Development Proposed for Eastern Collegetown

9 02 2010

An underdeveloped piece of land between East Hill and Collegetown is the site of a proposed 26-unit single-family housing development to be called “Vine Street Cottages”. The land has been used by a trucking company since 1980, and was previously the site of an asphalt plant. The land has been marketed for the past year or so by several real estate agencies as a site for dense housing (suggested sale price: a cool $1.25 million for 3.4 acres. Mind you, this is Ithaca, so those prices are quite steep).

Photo Courtesy of Google Images

The housing is to be designed similar to the older homes in the nearby Fall Creek neighborhood, and sell for about $300k. However, the land is only zoned to hold ten lots, not 26, so a zoning appeal has to be filed and public discussion has to be undertaken. Which leads to comments like this one:

“…whose parents live on Vine Street, said the proposed development would be too dense, and the asking prices ‘are unrealistic for this area.'” A mature tree line currently buffers neighbors from the trucking operation, but all the trees would have to be removed to accommodate that many units, he said…”

I’ll give it one thing – the asking price is steep. A 1900 sq ft., 3-bedroom, 2.5 bath house that is LEED certified seems like it should only go for 200k-250k in the area. As for being too dense, apparently the joys of the frequent traffic of 18-wheelers up and down Mitchell Ave. outweigh 26 single-family houses. It’s also next to Maplewood Park, which is owned by Cornell and much denser (Maplewood Park is on the site where Vetsburg, Cornell’s housing for vets and their families, was originally placed after WWII). Cornell has its own plans to redevelop Maplewood Park within the next several years (assuming the budget kinks are worked out).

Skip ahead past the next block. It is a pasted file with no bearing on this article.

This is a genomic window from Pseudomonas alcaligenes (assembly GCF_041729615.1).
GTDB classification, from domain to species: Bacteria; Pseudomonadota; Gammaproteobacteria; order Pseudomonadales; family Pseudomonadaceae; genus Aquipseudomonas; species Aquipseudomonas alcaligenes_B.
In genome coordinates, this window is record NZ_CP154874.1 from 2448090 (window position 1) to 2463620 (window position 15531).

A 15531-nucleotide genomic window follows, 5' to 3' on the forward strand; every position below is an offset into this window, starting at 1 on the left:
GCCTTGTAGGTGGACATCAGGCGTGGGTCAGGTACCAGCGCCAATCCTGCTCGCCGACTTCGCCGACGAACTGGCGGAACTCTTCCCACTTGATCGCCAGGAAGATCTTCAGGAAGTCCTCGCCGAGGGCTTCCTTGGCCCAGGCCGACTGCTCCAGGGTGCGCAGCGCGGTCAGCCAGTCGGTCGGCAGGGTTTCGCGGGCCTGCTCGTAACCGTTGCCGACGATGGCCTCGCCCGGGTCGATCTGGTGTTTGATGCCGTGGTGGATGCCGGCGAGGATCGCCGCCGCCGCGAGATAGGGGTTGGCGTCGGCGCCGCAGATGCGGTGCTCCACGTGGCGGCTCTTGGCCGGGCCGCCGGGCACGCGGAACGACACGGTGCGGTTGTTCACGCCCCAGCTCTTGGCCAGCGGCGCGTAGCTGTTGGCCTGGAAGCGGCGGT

Speaking of which, the company that wants to develop the site, Agora LLC, is headed by Toby Millman, Cornell Class of 1992.

It would seem to be that this is a big win for Ithaca. The housing is intended for permanent residents and follows new urbanist principles, so it’s eco friendly and responds to concerns of students overrunning the area. But apparently, some folks think that a trucking company is better.



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